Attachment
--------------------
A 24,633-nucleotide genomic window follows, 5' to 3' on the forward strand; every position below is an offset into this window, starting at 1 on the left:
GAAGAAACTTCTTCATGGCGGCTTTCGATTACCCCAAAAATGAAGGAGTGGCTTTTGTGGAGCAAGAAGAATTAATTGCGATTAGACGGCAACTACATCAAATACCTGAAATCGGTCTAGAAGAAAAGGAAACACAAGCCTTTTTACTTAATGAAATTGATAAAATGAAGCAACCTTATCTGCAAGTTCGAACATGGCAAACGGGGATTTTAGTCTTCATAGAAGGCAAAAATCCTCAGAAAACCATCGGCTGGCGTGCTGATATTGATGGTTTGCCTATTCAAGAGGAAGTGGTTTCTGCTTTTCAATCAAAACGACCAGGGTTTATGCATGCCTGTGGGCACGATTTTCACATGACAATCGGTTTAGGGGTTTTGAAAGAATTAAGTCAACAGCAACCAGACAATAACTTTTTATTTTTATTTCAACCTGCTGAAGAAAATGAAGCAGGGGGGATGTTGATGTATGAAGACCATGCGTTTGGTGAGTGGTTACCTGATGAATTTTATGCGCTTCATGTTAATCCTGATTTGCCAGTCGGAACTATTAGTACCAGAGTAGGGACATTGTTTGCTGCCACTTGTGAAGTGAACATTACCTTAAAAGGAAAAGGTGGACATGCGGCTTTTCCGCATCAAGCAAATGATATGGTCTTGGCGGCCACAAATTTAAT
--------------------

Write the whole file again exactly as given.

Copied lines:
A 24,633-nucleotide genomic window follows, 5' to 3' on the forward strand; every position below is an offset into this window, starting at 1 on the left:
GAAGAAACTTCTTCATGGCGGCTTTCGATTACCCCAAAAATGAAGGAGTGGCTTTTGTGGAGCAAGAAGAATTAATTGCGATTAGACGGCAACTACATCAAATACCTGAAATCGGTCTAGAAGAAAAGGAAACACAAGCCTTTTTACTTAATGAAATTGATAAAATGAAGCAACCTTATCTGCAAGTTCGAACATGGCAAACGGGGATTTTAGTCTTCATAGAAGGCAAAAATCCTCAGAAAACCATCGGCTGGCGTGCTGATATTGATGGTTTGCCTATTCAAGAGGAAGTGGTTTCTGCTTTTCAATCAAAACGACCAGGGTTTATGCATGCCTGTGGGCACGATTTTCACATGACAATCGGTTTAGGGGTTTTGAAAGAATTAAGTCAACAGCAACCAGACAATAACTTTTTATTTTTATTTCAACCTGCTGAAGAAAATGAAGCAGGGGGGATGTTGATGTATGAAGACCATGCGTTTGGTGAGTGGTTACCTGATGAATTTTATGCGCTTCATGTTAATCCTGATTTGCCAGTCGGAACTATTAGTACCAGAGTAGGGACATTGTTTGCTGCCACTTGTGAAGTGAACATTACCTTAAAAGGAAAAGGTGGACATGCGGCTTTTCCGCATCAAGCAAATGATATGGTCTTGGCGGCCACAAATTTAAT